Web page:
Easter weekend begins with empty churches in coronavirus-hit U.S.


New York (Reuters) – As American Christians began Easter weekend under threat of the coronavirus, political leaders on Friday cautioned the faithful not to gather in churches and the country’s top infectious disease expert urged people to stick with social distancing restrictions.

Dr. Anthony Fauci and other health officials have pointed to declining rates of coronavirus hospitalizations and a lower need for intensive care – particularly in hardest-hit New York – as signs that social distancing measures are paying off.

“Now is no time to back off,” Fauci told CNN on Friday. “The virus will decide” when the country can reopen, he added.

Those measures continue to take a big toll on the economy – some economists are forecasting job losses of up to 20 million in April – raising questions about how long business closures and travel restrictions can be sustained. The Trump administration’s top economic officials said on Thursday they believe the U.S. economy could start to reopen for normal business in May.

But the United States has by far the world’s most confirmed coronavirus cases, at more than 472,000, with over 17,700 deaths.

After three days of record daily death rates at the epicenter of the U.S. epidemic, New York state’s grim COVID-19 tally was 777 on April 9, down from 799 deaths a day earlier, Governor Andrew Cuomo reported on Friday.

Hospitalizations rose to 290 from 200 a day earlier, but New York recorded a slight drop in intensive care unit admissions “for the first time since we started this journey,” Cuomo said.

“The bad news is we continue to see a tremendous number of lives lost in the state,” he said. “I understand intellectually why it is happening, but it doesn’t make it easier to accept.”

Meanwhile, with more than 90% of the country under stay-at-home orders, the holiest weekend on the Christian calendar began with services livestreamed or broadcast. Many churches sat empty on Good Friday, when they would typically be overflowing with worshippers.

“We gather normally at Easter to worship. We gather for children’s Easter egg hunts, for family meals, with friends. We can’t do any of that this year. I feel awful, but we can’t,” said New Jersey Governor Phil Murphy at his daily coronavirus briefing.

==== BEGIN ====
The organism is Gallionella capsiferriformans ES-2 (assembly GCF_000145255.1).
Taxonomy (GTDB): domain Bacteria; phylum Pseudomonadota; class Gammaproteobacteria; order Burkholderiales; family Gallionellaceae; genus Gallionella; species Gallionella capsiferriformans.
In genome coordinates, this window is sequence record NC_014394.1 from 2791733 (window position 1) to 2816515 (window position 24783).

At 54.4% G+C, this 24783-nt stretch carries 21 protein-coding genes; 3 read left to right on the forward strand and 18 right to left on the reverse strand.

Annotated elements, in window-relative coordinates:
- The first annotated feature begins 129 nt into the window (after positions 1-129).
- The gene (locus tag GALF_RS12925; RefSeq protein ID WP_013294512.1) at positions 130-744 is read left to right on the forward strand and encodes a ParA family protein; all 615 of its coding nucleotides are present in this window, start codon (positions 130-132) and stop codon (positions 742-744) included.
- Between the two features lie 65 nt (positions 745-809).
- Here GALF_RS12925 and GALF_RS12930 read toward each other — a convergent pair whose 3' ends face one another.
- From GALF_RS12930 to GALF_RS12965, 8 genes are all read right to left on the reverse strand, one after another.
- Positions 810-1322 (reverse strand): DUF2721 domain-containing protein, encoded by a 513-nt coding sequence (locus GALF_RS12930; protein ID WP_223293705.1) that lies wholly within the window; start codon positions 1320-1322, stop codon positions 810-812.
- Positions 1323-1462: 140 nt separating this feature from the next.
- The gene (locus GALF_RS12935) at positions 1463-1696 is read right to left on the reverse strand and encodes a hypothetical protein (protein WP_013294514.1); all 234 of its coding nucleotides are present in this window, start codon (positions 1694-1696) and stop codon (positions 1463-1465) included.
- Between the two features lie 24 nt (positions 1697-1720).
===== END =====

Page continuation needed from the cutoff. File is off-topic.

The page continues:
Chicago Mayor Lori Lightfoot, in an interview on CNN, also urged people not to attend church in person. “This is deadly serious,” she said. “You can express your faith in lots of different ways, but it can’t be by congregating.”

Churches are devising different ways to reach the faithful. One megachurch in South Carolina is turning to the model of once popular drive-in movies, with services shown on a big screen to worshippers in their cars in the parking lot and broadcast via their radios.


A handful of holdout U.S. churches plan to hold in-person services on Easter Sunday, saying their right to worship in person outweighs public health officials’ warnings that they may be spreading more than just the Gospel by holding large gatherings.

“Satan and a virus will not stop us,” said the Reverend Tony Spell, pastor of the evangelical Life Tabernacle Church near Baton Rouge, Louisiana. He expects a crowd of more than 2,000 to gather at his megachurch on Sunday.

Friday also marks another day of missed paychecks for millions of Americans, with restaurants, businesses, entertainment venues and schools shuttered across the nation.

An improved website run by Alphabet Inc’s Google went live on Friday to help New Yorkers who have struggled to file for unemployment benefits. Google also said it would work with Apple to create contact tracing technology to alert people via their phones when they have been in close proximity with someone who has tested positive for COVID-19, the sometimes deadly respiratory illness caused by the virus.

New York is set to open coronavirus testing sites in five minority neighborhoods to improve testing in a population that has been hit disproportionately hard. Statistics from several U.S. states have shown COVID-19 deaths among blacks and Hispanics to be far higher than their portion of the population.

Another population hit particularly hard are prison inmates. Some 450 inmates and staff have tested positive for the coronavirus at Chicago’s largest jail, county officials said. Inmate deaths and high rates of infections have also been reported by officials in New York and Louisiana.

New Jersey’s Murphy said he signed an executive order to expedite parole for inmates who pose a low public risk.

In Michigan, Democratic Governor Gretchen Whitmer issued an order barring residents from moving between residences except to perform specific tasks, a move that appeared aimed at keeping people from moving around the state to vacation homes.

Despite some reasons for optimism, healthcare workers in New York and other coronavirus hotspots have seen a wave of demoralizing deaths this week.

Emily Muzyka, a nurse at New York-Presbyterian Hospital, has held patients’ hands through final breaths in the past, but things have changed.

“If I have to do that now,” she said, “it will be through gloves.”

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